Ok THank you. I followed these instructions and did a manual install to an existing Raspian.

When I open MOD Emulator for PiSOund and ‘Check System Status’, I see the following:

–jack.servise active
–mod-host.servise activating
–mod-monitor.servise active
–mod-ui.servise inactive
–pisound-btn.servise active
–pisound-hotspot.servise active
–touchosc2midi.servise failed

When I try tp go to my local IP address or the mentioned in a Browser window, after logging in via SSH using pi@ with password , I am successful logging but nothing comes up in the browser window. Do I need to port forward if I am SSH’ing into the RaspPi via another laptop, ie, “ssh -L 8888: pi@”


Sorry, I meant to explain that the manual setup is currently broken on latest Raspbian versions - we are going to deprecate the manual setup completely after the next MODEP update. For now you should flash the OS image from IP would work only if you have connected to the ‘pisound’ wifi network. If you’re on the same network otherwise, you should use the same IP as you used before.


Ok. Thanks again. I used sketcher to write it to a MicroSD. I launched the Pi3. Then I tried connecting to ‘pisound’ SSID via Android phone, Android Tablet, and Windows tablet
The only success I had was once with the Windows laptop. I briefly was able to see the Interface on (pedals, etc.). However, it disconnected on me. And I have not been able to reconnect on any device, and thus through the Browser on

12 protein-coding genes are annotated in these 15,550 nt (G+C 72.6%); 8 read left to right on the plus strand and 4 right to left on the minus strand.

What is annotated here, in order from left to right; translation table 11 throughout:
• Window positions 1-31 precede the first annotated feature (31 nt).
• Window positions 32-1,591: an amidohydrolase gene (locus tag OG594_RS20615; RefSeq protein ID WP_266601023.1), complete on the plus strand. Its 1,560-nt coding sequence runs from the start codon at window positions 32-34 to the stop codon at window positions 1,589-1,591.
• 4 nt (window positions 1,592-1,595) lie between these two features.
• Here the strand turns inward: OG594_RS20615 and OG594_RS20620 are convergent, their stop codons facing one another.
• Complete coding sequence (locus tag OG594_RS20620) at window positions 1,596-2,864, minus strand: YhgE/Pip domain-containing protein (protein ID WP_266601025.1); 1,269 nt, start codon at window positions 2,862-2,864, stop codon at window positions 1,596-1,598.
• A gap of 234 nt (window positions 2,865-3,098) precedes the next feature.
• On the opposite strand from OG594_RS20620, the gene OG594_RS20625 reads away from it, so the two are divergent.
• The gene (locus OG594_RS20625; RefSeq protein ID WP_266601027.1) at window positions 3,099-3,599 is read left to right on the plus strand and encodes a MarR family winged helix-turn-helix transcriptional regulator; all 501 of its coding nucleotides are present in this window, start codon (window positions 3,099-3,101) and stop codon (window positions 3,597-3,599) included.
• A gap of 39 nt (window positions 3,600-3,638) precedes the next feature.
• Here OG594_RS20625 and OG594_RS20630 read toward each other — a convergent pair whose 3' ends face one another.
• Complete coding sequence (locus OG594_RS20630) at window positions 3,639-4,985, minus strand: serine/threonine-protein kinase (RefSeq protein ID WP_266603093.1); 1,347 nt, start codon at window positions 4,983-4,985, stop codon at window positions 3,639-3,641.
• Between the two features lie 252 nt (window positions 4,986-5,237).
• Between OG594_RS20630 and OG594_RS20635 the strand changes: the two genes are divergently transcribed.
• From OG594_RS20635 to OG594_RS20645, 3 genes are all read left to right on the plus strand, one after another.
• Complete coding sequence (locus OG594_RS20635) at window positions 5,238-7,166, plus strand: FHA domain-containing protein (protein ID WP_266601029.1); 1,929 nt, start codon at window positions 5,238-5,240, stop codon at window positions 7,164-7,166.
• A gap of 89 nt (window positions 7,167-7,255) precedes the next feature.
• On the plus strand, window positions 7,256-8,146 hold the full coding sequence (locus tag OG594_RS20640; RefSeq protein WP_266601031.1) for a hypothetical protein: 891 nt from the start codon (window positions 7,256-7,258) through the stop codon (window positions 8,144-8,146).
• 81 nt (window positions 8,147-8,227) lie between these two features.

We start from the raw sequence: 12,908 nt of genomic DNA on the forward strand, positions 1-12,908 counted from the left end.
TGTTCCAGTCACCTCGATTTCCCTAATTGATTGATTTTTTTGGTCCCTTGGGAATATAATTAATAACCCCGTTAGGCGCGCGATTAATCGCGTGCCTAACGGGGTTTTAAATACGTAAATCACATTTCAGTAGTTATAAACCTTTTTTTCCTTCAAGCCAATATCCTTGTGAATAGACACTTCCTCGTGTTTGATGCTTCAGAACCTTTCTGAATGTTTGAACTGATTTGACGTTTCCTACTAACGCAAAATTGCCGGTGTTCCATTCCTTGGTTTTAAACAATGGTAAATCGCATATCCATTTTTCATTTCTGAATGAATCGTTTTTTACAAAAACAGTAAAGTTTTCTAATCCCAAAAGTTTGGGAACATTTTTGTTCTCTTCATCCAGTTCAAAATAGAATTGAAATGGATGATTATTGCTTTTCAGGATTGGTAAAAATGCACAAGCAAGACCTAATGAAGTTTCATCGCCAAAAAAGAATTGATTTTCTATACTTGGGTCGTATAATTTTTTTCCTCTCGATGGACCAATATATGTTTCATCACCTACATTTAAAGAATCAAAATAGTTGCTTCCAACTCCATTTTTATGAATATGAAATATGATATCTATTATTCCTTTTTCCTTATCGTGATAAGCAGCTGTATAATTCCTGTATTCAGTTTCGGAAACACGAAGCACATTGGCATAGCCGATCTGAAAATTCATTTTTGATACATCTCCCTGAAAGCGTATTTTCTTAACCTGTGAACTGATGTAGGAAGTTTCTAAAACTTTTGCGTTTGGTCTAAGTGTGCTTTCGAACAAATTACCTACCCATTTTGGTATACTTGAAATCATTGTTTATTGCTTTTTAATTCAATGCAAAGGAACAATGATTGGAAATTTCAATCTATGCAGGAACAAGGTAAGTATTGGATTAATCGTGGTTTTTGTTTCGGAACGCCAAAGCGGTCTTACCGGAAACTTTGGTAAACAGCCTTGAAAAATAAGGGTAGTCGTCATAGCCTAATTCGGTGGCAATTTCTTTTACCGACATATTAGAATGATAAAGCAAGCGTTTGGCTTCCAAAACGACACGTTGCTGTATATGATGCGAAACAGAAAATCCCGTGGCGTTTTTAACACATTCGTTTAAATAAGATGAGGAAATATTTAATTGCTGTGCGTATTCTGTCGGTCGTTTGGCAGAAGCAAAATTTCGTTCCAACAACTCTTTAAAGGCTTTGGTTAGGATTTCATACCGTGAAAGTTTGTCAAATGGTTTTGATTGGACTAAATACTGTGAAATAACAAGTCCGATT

Is this possibly power related? I have a 5V 2.1A Power Supply I bought from Adafruit (or possible other reputable source). I’m perplexed? Do I need adjust the pisound Network, from WPA, or other?


Ok., Perhaps I had to be plugged into the 1/4 Jacks. Once I did that, I had no trouble accessing the interface through the SSID.
Now I just need to get familiar with the effects and uses of MODEP. It seems in-depth, if you know any good resources?


Hey, you should experiment with the plugins available and see what effect they have. See for a quick description on how to use the button to switch to different pedalboards on the first bank (see screenshot). Basically you can create a set of pedalboards for playing live and switch to desired one by quickly clicking the button a particular number of times.


Ok. Thanks. you’ve been really helpful. But I have kinda done that now. And understand about setting up signal chains and linking to the’Button’, mostly.

But I’m more interested in the actual effects. I tried linking up through the DAW some effects (like Organ or synth) etc, and they won’t connect. I don’t think it’s a user error. Are there some that won’t work along a certain signal chain, or my actual instrument? It looks like these were actually sourced from somewhere else to create MODEP? I’m assuming somewhere then, these effects were created and there’s even a little more than just the '!" description offered on the DAW?